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A 17th-Century Arminian Compromise on the Nature of the Gospel Call?

In the Fall 2023 issue of the Protestant Reformed Theological Journal, Prof. Cory Griess treats a significant history of doctrine matter involving the Reformed view of the call of the gospel, especially as it relates to the internal aspect. The title of his article is "Johannes Polyander and the Inefficacious Internal Call: An Arminian Compromise?" and in the quotation below he introduces the subject.

The subject is significant to Reformed churches and members, especially those who defend the free offer or well-meant offer of the gospel with its Arminian theology. You are encouraged to read the complete article at the link provided here.

"In the thirtieth disputation of the Leiden Synopsis (held in 1622), Johannes Polyander, professor of theology at the university, elucidated what he considers to be the reformed doctrine of vocatio. In his explanation of this important doctrine, Polyander makes surprising statements concerning the internal call. He teaches that not only the

external call, but also the internal call can come to the reprobate. It does not do so all the time, but it does so sometimes, especially in the sphere of the covenant. Yet, when it does, that internal call is ineffectual: “Nor does God always link the two ways of calling [external and internal] equally or in the same way, but the concurrence of both of

them is effective in some people and ineffective in others.” Polyander goes on to explain, “The ineffective concurrence of the two ways is observed in three kinds of people.” These three kinds of people are the three kinds of hearers who ultimately reject the word in the parable of the sower in Matthew 13. These “three-soil” hearers “hear” the word, and to some extent “receive” it, though they are never regenerated.

This is evidence, says Polyander, of an internal, ineffective calling.

"Polyander views this internal yet ineffective call as the work of the Holy Spirit: “The way of calling when we examine it from opposing perspectives, is divided into external and internal. The former is achieved outwardly through the administration of Word and sacraments, the latter inwardly through the working of the Holy Spirit.” The Holy Spirit is not involved only in the efficacious call to the elect, but He is involved in any internal call, efficacious or inefficacious.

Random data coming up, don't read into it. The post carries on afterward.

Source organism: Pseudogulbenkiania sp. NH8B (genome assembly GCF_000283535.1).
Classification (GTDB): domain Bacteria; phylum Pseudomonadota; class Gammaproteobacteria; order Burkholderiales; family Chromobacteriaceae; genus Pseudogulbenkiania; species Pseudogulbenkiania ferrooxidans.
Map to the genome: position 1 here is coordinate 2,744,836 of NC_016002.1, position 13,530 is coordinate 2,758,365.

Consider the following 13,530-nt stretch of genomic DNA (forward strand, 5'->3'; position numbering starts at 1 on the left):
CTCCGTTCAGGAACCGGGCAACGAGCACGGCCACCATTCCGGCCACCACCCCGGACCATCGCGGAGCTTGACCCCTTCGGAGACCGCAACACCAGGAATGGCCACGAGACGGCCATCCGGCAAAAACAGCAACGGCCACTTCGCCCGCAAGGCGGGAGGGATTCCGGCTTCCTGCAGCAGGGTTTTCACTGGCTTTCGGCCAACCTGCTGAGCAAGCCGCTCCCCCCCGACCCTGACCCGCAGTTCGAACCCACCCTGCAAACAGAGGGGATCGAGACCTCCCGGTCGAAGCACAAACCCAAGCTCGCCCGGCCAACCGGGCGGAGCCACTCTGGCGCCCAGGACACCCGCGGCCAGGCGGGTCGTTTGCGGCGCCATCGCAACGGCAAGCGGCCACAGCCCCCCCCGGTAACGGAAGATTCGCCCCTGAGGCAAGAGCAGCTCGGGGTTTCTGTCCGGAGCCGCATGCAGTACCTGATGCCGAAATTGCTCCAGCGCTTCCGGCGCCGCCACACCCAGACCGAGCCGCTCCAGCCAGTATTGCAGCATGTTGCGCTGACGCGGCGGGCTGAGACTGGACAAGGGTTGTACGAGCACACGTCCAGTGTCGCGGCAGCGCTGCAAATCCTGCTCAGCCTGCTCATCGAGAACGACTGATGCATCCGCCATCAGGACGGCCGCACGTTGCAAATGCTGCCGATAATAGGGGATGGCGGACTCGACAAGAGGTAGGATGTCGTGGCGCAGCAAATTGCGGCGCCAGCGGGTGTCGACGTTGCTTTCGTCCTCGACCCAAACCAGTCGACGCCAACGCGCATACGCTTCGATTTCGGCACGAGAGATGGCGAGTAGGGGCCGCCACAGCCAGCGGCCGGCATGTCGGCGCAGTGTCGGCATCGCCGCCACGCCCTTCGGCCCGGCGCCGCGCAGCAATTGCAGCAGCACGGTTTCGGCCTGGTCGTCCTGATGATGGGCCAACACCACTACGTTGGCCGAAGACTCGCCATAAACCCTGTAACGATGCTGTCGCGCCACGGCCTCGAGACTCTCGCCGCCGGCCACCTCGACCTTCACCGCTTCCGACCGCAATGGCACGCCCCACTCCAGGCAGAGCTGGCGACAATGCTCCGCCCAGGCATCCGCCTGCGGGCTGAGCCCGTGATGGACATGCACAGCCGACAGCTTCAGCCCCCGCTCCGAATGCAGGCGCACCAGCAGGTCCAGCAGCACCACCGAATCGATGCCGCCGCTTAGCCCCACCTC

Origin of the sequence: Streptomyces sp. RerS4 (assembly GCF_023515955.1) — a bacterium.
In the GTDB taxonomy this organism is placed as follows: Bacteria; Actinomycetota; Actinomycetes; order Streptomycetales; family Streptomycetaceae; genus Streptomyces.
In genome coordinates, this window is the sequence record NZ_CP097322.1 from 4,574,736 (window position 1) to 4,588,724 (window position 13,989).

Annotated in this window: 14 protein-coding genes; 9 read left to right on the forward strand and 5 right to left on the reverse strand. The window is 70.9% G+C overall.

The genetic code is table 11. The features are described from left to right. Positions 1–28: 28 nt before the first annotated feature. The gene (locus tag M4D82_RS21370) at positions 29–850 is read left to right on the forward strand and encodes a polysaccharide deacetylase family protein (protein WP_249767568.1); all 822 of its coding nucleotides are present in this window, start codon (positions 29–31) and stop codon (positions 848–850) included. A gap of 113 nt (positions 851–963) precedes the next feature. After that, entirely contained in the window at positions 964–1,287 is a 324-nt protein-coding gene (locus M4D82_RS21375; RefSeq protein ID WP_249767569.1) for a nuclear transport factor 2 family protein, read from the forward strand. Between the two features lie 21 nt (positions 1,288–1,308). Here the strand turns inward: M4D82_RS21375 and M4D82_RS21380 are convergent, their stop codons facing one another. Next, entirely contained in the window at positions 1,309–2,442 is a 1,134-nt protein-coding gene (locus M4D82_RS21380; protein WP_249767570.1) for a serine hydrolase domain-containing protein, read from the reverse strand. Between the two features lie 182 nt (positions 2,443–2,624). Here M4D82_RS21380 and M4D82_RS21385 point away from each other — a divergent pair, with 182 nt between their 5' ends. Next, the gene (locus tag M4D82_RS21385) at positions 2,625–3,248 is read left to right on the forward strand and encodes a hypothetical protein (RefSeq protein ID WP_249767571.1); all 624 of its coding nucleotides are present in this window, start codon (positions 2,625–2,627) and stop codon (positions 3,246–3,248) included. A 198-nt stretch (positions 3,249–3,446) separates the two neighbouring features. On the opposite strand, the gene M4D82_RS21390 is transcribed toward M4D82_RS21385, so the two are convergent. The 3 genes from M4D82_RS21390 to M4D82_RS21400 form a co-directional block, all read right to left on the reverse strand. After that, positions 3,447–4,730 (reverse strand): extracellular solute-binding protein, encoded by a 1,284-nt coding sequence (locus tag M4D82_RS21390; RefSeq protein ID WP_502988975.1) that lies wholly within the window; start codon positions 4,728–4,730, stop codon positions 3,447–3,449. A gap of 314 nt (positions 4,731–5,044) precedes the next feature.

In making this claim, Polyander has Hebrews 6:4–6 in view: “For it is impossible for those who were once enlightened, and have tasted of the heavenly gift, and were made partakers of the Holy Ghost, And have tasted the good word of God, and the powers of the world to come, If they shall fall away, to renew them again unto repentance; seeing they crucify to themselves the Son of God afresh, and put him to an open shame” (AV). As Polyander sees it, the three-soil hearers ho are not regenerated receive something of an internal call of the Holy Spirit in them, though this calling is ineffective.

"This doctrine of an ineffective internal call is not found in disputations in vocatio held by the Leiden faculty previous to the one held by Polyander in 1622 and recorded in the Leiden Synopsis.

...These facts raise the question, why the change in the doctrine of vocatio found in Polyander and the Leiden Synopsis? More specifically, why does this change occur only after the watershed decisions of the Synod of Dordt? The fact that the change does occur only after the Synod of Dordt indicates that the answer to the question must take

into account the rise and rejection of Arminianism (Remonstrantism). This leaves two most likely possibilities: (1) either Polyander is compromising with Arminianism by teaching an ineffectual internal call given to the reprobate, or (2) he is combating Arminianism by the same teaching."

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